February 28, 2017

Mixed news today.

Sad part: I am still neutropenic. Precautions stay in place for at least another day.

Good part 1: I am still able to get my infusion, so at least today the neutropenia isn’t setting back my treatment schedule. The infusion is in progress right now as I type this.

Good part 2: The bone marrow extraction this morning was way faster and way less painful than the one in January—amazingly so. As it turns out, the Nurse Practitioner who usually does most of the extractions was on vacation in January, so I got it from an MD (Medical Doctor) who isn’t as well practiced at it. The RN was back today; the procedure was fast and impressively close to pain-free.

Sad part 2: I noticed this morning that one of our cats, Schmutzig (yes, that’s her name) had blood in her urine. We may have two patients in the house soon. 🙁

Nap time. Then we head home to my bedroom enclave.


This post originally published on Facebook: https://www.facebook.com/markus.silpala/posts/10212336415272220

February 27, 2017 – Second Update

Sadly, a setback.

After the full blood results came back, it turned out that the combination of my White Blood Count and my Absolute Neutrophil Count places me back into “neutropenic” status. This means that my immune system is, once again, very weak. My chemotherapy infusion was cancelled for the day in the hope that a break from arsenic will allow my counts to recover. We came straight home after getting that news.

When I was neutropenic during my first week in the hospital, it placed severe restrictions onto me to protect against any infections that might be around. I had to stay in my room with the door closed; the room had positive pressure so all air flowed out and none flowed in from the hallway. No one with any cold symptoms was allowed to visit me (including Aurora and Audrey—for a week!). Even nurses and healthy visitors had to wear surgical masks and leave their coats in the hall as a protective precaution. I could not receive flowers, balloons, or fresh fruit in case they harbored any viruses or bacteria.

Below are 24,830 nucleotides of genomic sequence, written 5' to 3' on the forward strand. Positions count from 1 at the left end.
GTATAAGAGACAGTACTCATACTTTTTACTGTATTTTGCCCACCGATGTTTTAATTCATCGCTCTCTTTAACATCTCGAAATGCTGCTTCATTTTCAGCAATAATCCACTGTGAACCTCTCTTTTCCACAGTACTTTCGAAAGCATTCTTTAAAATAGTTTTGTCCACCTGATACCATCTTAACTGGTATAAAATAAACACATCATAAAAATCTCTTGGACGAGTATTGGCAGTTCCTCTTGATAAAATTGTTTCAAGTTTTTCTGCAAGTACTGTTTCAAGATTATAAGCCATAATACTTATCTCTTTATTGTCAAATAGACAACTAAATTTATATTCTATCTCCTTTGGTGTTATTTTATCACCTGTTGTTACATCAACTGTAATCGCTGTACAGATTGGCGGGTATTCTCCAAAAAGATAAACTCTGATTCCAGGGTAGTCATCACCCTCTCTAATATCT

This time around I am at home, where we don’t have a room with positive air pressure and medical-grade air filtration. I share spaces with the girls and with the cats. We also don’t have a nursing staff to check on me several times a day. Given how stringent the hospital restrictions were, both Tricia and I find it a bit discomfiting to have me back in this vulnerable state while at home. We find it particularly scary because, as I mentioned the other day, secondary infections are the main source of serious complications in the later stages of Acute Promyelocytic Leukemia treatment.

So: I’m getting ready to really hunker down for a few days. Tricia has just changed all the sheets on our bed. I am staying mostly in the bedroom, with the door closed, air filter running, and no cats present. When I leave the room I wear my N95 mask to keep out any contagions which might be lingering in the air. No kisses and minimal hugs between the girls and me for a while, and if either of them catches a cold I will avoid being in the same room with them. 🙁

This afternoon, Audrey has a goal-setting conference at school, which includes student, teacher, and both parents. Rather than attending in person as usual, I will attend from my room by video conference. Thank you, modern technology!

There is one mitigating factor to make this less frightening: those super-stringent hospital rules were stringent BECAUSE it’s a hospital. Sick people abound, and every day the building has at least a few cases of really nasty contagions present. A typical home has a far tamer set of infections in the air and on the surfaces; isolation measures can be a bit more relaxed without actually increasing the risk of disease.

Still scary, though.

The silver lining on this development: being confined to the bedroom will make it really easy for me to catch up on the sleep that I gave up for AgileIndy last night. 🙂